The next step is to build your diversified portfolio of stocks that consistently increase their dividend every year. To provide good diversification you need to invest in 20 companies two each from 10 different sectors (i.e.: Consumer Staples, Health Care, Finance, Technology, etc.). Purchasing stock in $1,000 increments it will take time to build up to 20 positions. You will buy only the best dividend growth stocks at a good value. Don’t worry I know this sounds complicated, but we have made it really simple to do by providing a list of the Best Dividend Growth Stocks categorized by sector and value for you to choose from.

Step 1 – Create Your Wishlist

Your wishlist will be comprised of the 20 highest quality dividend growth companies that you want to own in your portfolio regardless of current valuation. You will develop your list based on strength of the company, the growth potential of its dividends, and the potential sustainability of future dividend growth.

Strength

Years Increased – This is the number of consecutive years of dividend increases the higher the number of consecutive years the better or stronger the company.

Competitive Advantage – This is a rating of the strength of a company to continue its on-going success due to the strength of its competitive advantages over other companies they compete against. A company must have a at least a ‘Medium’ rating to be considered for our ‘Best Dividend Growth Stock’ list. ‘Strong is the highest rating of the three which are: Strong, Medium, and None.

Growth Potential

Dividend Yield

Dividend Growth

Sustainability

5-Year Growth Rate

Payout Ratio

Step 2 – When to Buy

Look to purchase stock soon as you have $1,000 of cash in your Roth IRA account. If you are automatically contributing monthly then this will happen about every 2-3 months throughout the year for a total of five $1,000 purchases.

Step 3 – How Much to Buy

Purchase roughly $1000 worth of one stock. I say roughly because you need to have enough money to cover your discount broker’s commission fee usually around $5 to $10. For example, let’s say that company stock XYZ (currently selling for $42 per share) is the next qualified stock to purchase. To determine how many shares of XYZ you can buy for $1000; simply divide $1000 by the $42 stock price which gives you 23.81 shares then round down to the nearest whole number (23). Stock is always purchased in whole number amounts and this usually provides enough cushion to cover the commission fee.

Step 4 – What to Buy

  1. Purchase stock in $1K increments when they are 20% or more below fair value from our Best Dividend Growth Stocks list that you do not already own stock in until you own one stock from each of the 10 different sectors. If there are no stocks at a 20% discount, skip making a purchase that month and look again the next month or when you receive an email notification from DividendGeek.com.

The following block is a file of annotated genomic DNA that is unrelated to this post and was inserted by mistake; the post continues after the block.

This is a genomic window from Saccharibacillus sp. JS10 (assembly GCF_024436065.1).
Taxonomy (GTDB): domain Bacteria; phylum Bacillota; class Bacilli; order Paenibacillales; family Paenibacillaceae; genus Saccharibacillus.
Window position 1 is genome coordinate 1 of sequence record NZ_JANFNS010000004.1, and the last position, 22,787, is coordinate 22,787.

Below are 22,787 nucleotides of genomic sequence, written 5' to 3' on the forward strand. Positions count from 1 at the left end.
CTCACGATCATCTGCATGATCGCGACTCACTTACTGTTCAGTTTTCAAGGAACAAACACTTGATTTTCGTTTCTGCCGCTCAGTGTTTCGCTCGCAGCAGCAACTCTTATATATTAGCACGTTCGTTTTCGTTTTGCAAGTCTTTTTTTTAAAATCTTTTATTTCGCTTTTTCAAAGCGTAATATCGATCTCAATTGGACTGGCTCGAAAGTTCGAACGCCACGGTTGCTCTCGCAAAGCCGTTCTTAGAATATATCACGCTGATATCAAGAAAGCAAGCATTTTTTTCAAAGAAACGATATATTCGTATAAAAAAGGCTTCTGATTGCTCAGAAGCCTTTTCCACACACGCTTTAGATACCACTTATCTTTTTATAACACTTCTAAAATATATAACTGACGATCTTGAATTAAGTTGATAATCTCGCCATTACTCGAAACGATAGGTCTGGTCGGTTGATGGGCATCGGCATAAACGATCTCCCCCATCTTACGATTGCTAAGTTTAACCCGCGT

2. Each time you have another $1K in cash saved up in your account (every 2-3 months) look to purchase another $1K worth of stock at the deepest discount, keeping your portfolio as balanced as possible between sectors.
  3. Once you have purchased one stock from each of the 10 sectors ($10,000 total) repeat this process. Except now that you own 10 stocks you will simply repurchase more shares of the existing stock that you own when they are priced below your purchase price or when they are at a 20% discount to fair value.

The basic idea here is that as soon as you have saved up $1000 in your Roth IRA account you are going to look at the best dividend growth stock list and purchase a stock trading at a 20% or more discount to fair value from one of the 10 sectors that you do not already own. Continue this process until you have made a $1000 purchase of a stock from each of the 10 sectors.

Step 4 – Setup Dividends to be Reinvested

A few days after you first buy a stock you’ll be able to enroll it in a dividend reinvestment program (DRIP). This is a free service, just check with your broker on how to enroll your stock. It allows you to reinvest your dividends back into more shares of stock without incurring any commission costs. More importantly is that it enables your portfolio to take advantage of the power of compounded growth.

That’s it!

Pretty simple and straight forward really. Just keep buying these great stocks when you have $1,000 saved up in your Roth IRA and watch your portfolio accumulate more shares of stock that generate more dividends from dividend payments that are growing on average by 10% every year! More importantly watch your passive income increase with every reinvested dividend payment and stock purchase! Remember this takes time – be patient and stick to the plan and you will be rewarded handsomely!

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